To learn something of Lapland's indigenous people, the Sami, a visit to Inari is well-advised. A tiny village, it is the cultural centre of the Sami people and the seat of the Finnish Sami Parliament.

Top Landmarks

To find out more about the amazing history and traditions of the Sami peoples, the Sami Museum and Nature Centre in Siida is the place. A meeting place for local Sami as well as a fascinating exhibition space for traditional artefacts and cultural information, the complex gives a glimpse into a way of life that has remained mostly unchanged for centuries.

Arktikum in Rovaniemi is both a science centre and museum dedicated to all aspects of the mysterious world of the Arctic. Its highlight is the Chronicles from Finnish Lapland, an exploration of man and nature in the land of the midnight sun that takes in the lives of moose, bears, birds and much more.

As every child knows, Santa Claus lives at the North Pole. But he has a second home in Lapland where he and his helpers prepare for their annual Christmas trek across the skies. Santa, his reindeer, his elves, his workshops and the Santa Park are must-sees during family visits to Rovaniemi.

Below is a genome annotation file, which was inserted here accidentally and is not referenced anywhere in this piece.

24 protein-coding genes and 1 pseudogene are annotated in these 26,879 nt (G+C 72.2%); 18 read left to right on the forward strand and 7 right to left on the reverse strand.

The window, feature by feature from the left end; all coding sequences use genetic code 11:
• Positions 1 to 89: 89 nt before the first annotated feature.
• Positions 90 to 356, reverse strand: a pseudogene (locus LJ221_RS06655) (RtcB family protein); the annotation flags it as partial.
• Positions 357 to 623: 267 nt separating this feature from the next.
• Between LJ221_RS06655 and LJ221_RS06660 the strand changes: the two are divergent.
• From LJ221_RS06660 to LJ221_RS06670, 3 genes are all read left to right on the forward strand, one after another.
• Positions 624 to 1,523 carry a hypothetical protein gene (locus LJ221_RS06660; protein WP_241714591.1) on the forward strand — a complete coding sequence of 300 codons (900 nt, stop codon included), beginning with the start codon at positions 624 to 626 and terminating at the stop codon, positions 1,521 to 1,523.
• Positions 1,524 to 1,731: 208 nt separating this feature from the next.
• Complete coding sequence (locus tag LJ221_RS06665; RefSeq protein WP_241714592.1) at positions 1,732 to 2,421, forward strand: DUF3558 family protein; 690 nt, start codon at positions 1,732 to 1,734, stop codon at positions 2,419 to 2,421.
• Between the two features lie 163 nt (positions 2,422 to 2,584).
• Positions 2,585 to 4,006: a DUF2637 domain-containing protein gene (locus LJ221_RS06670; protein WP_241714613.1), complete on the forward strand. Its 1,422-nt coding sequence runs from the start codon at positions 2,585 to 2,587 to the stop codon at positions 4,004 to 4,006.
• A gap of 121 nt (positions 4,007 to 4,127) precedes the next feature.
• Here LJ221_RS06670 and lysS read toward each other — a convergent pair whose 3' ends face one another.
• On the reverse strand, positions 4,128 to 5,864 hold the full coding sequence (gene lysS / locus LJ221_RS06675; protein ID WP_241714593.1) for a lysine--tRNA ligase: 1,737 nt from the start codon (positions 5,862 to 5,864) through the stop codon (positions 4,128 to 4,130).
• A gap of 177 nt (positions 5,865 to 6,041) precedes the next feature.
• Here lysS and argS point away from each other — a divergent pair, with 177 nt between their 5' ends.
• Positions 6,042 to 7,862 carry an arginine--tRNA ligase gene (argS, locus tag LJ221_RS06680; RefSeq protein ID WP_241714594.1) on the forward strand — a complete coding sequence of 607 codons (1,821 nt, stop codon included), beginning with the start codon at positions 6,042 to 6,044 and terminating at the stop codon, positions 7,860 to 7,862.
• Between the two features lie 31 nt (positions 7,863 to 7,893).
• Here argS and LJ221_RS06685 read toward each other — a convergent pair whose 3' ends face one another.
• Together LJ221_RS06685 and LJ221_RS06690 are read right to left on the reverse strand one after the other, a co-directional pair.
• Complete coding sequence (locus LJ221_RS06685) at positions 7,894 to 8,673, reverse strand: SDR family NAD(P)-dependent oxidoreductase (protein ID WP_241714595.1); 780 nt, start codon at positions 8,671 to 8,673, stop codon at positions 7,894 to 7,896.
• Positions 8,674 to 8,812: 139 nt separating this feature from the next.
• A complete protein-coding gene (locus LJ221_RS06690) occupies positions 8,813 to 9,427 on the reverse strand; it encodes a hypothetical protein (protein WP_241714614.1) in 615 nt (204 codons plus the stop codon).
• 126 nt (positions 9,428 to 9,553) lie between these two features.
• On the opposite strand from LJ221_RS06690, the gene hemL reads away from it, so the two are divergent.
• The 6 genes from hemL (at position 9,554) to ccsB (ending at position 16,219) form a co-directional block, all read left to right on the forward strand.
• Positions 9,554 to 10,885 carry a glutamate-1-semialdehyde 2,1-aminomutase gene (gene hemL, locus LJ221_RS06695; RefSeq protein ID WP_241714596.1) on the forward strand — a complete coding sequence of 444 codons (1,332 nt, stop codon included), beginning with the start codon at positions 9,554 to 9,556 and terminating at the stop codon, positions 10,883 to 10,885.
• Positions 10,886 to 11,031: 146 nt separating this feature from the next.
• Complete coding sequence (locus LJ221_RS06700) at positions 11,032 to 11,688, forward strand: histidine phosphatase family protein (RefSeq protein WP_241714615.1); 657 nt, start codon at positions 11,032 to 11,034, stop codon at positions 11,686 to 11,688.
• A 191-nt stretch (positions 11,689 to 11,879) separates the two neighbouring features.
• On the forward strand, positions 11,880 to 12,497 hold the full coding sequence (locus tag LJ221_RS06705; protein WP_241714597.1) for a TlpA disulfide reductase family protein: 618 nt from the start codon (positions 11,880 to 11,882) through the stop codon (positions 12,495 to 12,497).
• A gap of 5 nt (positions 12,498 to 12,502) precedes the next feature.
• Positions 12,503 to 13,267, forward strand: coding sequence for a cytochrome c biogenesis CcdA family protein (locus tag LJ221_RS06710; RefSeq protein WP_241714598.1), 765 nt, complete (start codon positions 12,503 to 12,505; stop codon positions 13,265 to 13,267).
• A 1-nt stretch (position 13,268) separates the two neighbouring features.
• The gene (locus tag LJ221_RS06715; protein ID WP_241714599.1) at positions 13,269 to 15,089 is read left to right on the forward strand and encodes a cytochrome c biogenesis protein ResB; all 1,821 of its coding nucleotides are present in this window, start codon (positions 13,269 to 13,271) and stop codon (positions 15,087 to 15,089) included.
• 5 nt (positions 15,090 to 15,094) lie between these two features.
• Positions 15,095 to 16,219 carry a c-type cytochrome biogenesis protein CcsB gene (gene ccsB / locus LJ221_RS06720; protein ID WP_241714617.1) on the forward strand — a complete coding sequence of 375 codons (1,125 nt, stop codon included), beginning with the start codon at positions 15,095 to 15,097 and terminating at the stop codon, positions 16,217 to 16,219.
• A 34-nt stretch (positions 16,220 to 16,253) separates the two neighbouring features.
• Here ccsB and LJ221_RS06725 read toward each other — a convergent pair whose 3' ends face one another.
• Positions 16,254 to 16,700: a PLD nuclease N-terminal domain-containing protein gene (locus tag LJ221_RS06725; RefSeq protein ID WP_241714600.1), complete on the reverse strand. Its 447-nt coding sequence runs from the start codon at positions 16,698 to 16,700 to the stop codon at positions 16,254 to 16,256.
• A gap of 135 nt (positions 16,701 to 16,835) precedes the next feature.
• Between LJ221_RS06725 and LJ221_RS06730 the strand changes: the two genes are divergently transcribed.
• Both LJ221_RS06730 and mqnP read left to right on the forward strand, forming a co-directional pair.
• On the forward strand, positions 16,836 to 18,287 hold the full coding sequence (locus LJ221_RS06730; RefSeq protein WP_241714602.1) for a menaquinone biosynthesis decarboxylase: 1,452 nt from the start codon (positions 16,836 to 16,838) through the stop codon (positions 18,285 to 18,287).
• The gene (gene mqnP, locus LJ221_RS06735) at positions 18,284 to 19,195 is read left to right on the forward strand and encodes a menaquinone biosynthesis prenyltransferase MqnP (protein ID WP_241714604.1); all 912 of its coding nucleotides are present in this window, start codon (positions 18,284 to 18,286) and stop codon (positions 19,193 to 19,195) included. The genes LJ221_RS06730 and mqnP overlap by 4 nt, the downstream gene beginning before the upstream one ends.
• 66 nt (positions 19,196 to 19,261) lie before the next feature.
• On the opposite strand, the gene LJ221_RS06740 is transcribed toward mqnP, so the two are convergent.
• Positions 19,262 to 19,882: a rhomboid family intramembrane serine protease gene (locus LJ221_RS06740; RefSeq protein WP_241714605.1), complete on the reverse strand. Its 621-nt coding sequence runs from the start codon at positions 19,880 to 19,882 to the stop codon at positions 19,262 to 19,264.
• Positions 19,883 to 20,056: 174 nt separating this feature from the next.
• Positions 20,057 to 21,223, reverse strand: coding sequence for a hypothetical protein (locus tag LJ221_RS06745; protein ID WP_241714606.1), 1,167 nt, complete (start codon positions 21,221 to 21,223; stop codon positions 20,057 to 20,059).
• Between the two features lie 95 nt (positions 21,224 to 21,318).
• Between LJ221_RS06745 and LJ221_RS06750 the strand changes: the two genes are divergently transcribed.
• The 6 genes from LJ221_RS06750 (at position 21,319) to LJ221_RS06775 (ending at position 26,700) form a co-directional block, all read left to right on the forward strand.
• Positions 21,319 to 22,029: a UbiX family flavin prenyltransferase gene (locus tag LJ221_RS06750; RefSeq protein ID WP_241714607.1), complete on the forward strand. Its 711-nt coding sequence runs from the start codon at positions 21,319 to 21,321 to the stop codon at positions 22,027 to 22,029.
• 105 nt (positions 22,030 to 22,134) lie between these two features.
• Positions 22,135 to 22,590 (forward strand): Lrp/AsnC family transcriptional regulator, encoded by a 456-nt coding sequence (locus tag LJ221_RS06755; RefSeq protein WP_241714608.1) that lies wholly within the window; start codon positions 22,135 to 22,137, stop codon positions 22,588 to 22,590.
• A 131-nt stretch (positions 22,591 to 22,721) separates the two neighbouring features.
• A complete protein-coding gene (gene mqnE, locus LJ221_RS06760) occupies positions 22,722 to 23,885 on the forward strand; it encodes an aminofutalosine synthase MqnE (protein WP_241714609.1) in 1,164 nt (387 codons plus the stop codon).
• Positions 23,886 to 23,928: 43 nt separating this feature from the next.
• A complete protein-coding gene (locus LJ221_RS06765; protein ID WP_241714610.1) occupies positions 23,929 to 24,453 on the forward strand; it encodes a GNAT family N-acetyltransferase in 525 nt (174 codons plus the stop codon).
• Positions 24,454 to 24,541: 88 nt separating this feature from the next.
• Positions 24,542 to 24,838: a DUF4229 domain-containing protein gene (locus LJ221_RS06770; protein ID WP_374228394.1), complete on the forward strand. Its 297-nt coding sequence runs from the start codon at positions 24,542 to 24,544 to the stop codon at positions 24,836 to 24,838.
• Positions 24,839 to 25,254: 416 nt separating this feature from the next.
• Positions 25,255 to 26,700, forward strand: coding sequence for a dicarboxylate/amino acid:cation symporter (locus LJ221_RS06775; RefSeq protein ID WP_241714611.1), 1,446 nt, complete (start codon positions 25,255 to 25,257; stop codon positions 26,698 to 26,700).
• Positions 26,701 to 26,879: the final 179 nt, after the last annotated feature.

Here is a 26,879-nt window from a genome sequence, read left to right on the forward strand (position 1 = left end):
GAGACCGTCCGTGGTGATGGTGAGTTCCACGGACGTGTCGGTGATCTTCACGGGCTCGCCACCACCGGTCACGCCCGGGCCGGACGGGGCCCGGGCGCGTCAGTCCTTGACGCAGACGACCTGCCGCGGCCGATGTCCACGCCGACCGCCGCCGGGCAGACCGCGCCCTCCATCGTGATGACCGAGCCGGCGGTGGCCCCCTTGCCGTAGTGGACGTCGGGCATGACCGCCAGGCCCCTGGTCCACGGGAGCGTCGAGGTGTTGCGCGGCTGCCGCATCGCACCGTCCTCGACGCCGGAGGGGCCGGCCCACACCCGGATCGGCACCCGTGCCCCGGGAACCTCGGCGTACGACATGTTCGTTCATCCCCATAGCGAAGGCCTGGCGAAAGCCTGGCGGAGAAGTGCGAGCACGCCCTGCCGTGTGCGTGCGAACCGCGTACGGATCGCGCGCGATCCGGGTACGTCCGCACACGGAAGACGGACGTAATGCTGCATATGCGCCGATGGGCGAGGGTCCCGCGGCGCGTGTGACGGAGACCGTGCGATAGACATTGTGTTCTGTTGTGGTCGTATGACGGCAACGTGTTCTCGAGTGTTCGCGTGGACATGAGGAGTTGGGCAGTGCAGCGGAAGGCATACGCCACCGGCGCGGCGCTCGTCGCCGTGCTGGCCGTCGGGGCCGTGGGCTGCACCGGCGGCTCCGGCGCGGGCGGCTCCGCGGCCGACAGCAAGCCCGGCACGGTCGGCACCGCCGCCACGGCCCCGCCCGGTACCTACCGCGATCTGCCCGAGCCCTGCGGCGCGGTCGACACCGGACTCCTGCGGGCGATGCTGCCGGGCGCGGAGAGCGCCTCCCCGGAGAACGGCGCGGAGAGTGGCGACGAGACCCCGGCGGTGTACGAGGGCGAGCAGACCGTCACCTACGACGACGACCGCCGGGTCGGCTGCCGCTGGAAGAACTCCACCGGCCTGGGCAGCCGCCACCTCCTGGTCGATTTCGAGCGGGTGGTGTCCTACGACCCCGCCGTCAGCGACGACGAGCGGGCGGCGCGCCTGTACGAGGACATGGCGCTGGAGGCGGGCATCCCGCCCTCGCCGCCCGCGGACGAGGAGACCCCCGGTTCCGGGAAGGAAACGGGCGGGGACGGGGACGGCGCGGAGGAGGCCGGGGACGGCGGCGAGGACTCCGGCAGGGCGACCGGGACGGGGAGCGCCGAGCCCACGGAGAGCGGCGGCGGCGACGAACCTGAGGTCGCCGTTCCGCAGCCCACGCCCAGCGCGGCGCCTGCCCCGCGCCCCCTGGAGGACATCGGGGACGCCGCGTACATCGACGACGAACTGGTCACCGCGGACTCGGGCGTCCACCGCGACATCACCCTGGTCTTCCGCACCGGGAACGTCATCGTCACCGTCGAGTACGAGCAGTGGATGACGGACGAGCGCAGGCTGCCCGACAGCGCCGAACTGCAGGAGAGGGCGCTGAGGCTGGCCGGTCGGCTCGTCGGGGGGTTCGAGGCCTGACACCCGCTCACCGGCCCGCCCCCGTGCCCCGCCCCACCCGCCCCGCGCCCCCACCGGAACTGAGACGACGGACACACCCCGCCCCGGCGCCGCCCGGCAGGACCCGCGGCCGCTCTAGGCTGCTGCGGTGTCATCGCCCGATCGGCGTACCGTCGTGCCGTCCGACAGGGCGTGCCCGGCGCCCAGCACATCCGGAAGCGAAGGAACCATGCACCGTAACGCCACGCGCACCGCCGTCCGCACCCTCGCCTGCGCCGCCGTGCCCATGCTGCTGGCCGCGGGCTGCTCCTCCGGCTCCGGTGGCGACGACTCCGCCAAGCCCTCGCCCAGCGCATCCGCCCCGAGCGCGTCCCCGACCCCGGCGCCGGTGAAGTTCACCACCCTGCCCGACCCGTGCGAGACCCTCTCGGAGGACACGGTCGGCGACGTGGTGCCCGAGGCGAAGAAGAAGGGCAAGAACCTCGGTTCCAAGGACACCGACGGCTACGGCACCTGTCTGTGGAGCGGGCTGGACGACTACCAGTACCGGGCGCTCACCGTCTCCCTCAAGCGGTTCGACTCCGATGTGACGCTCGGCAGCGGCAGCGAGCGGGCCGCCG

Lapland is home to a plethora of national parks, with the best known in Swedish Lapland. The UNESCO World Heritage site of Laponia holds two parks, the largely untouched Muddus National Park with its primaeval forests, ravines and swamps, and the Padjelanta National Park, set above the tree line.

The landscape around Kittila is the closest to mountainous in Lapland and is stunning in the winter season. It's also the home of Lapland's famous Levi ski resort and a popular tourist destination for UK holidaymakers.

Entertainment

Nightlife in Lapland is concentrated mainly in the little towns of Rovaniemi and Kevi, and consists of cosy pubs and watering holes. The best way to find what's hot and what's not in Rovaniemi is to wander down to the main square and interact with the locals. Hanging out with your new friends for the night or even being invited to a house party is standard here and gives a glimpse into life in this remote, inhospitable land.

For a hot night in a cool climate, Rovaniemi's Doris Disco comes recommended as friendly and fun, and features a great choice of beers. Pub Paha Kurki is a favourite pub in the town, set near the centre and offering domestic and international rock music. Beer is the traditional drink here, with Koff, Kahu, Olvi and Lapin Kulta the favourite brands.